afrol News, 7 February - The government of Seychelles has entered into negotiations with ministers from Somalia and the breakaway republics of Somaliland and Puntland to secure the repatriation of convicted Somali pirates.
A Seychellois delegation being lead by the Indian Ocean island nation's Attorney General, Ronny Govinden, began discussions with Somali Justice Ministers from Puntland, Somaliland, and Somalia's Transitional Federal Government earlier today at the Ministry of Foreign Affairs in Victoria, "to discuss forming an agreement between the four parties on the repatriation of convicted Somali prisoners," according to the Seychelles government.
The talks, which were organised in collaboration with the UN Office on Drugs and Crime (UNODC), were officially opened by Seychellois Minister for Home Affairs and the Chair of the High-Level Committee on Piracy (HLCP), Joel Morgan.
"We have respected the rule of law at great financial cost... we feel that it is proper and humane that these persons convicted of piracy or of other crimes have the possibility of serving their sentence in their home country," said Minister Morgan. "Rehabilitation of prisoners is also part of the process of justice," he added.
The talks are scheduled to take place over the next few days and "are aimed at establishing a viable Prisoner Transfer Agreement," according to a statement forwarded to afrol News by the Seychellois Ministry of Foreign Affairs.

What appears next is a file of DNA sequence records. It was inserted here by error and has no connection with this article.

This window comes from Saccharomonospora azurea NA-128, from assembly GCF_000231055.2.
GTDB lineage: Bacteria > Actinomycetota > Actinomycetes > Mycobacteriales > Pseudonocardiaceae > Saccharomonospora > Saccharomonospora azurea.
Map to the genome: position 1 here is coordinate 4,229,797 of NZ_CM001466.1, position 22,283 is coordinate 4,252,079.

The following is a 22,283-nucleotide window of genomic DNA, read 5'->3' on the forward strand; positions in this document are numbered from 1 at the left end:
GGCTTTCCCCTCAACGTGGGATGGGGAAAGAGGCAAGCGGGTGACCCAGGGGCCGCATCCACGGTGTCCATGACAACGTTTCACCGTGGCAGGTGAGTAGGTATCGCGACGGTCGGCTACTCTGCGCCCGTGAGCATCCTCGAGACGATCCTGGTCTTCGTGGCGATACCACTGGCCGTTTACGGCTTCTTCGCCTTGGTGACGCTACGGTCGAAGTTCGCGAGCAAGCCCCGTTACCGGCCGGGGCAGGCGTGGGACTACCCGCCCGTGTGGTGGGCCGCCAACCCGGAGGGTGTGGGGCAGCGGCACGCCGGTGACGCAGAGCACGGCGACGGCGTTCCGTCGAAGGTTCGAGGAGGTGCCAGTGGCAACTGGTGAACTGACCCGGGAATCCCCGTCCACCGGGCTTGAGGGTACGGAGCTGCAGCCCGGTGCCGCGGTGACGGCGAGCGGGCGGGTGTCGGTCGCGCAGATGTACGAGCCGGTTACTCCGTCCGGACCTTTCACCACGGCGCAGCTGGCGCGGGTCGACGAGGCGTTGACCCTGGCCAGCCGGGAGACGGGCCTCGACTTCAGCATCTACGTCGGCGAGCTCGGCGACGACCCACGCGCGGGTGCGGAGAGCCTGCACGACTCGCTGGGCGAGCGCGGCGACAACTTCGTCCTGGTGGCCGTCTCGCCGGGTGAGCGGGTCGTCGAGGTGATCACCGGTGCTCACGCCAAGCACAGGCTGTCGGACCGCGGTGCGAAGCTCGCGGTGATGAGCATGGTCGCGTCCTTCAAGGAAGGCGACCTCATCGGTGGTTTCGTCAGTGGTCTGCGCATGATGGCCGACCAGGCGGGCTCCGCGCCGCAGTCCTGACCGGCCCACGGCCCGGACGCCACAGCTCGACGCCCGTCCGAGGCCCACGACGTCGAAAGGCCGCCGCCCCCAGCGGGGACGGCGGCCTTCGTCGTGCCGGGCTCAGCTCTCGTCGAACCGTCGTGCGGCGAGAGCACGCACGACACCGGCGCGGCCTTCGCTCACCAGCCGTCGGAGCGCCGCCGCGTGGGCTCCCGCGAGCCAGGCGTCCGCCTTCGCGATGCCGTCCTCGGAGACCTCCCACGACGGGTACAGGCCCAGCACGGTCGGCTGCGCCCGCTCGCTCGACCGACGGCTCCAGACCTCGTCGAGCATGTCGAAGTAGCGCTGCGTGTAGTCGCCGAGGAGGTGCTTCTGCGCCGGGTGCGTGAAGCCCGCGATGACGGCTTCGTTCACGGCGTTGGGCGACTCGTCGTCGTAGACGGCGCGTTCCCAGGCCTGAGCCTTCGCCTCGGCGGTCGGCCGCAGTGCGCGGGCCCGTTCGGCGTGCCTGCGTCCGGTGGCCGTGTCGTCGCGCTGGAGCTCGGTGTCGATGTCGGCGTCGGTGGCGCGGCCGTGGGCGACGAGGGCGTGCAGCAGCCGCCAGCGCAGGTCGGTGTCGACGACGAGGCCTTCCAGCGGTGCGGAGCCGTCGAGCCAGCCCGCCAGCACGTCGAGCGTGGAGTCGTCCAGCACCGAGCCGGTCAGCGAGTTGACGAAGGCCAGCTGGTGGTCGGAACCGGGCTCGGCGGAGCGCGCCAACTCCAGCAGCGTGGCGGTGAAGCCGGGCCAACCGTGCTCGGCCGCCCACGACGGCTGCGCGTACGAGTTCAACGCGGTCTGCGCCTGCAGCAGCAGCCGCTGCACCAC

Before the repatriation of convicted Somali prisoners can be done, the Seychelles government however needed to "ensure that such a transfer agreement is in place and that other criteria's are met."
The discussions were said to be due to come to a close on Thursday this week and would also cover "issues of consent, facilities in place, the treatment of prisoners, logistical concerns, and other threats and challenges being faced."
Somali piracy during the last few years has moved southwards to also include Seychellois waters, costing the small nation millions of dollars in lost revenues from fishing and tourism, and in extra transport costs due to insurance for cargo bound for Seychelles.
The Seychellois coastguard has strongly stepped up its activities to secure national waters, acting together with foreign navies that patrol the waters of the western Indian Ocean. It has noted several successes in freeing civilian vessels captured by Somali pirates, including several Seychellois fishing crews.
During these operations, several Somali pirates have been captured. These have been brought to trial in Seychelles and remain in detention in the island nation until a prisoners' transfer agreement has been signed off with Somalia, Puntland and Somaliland.
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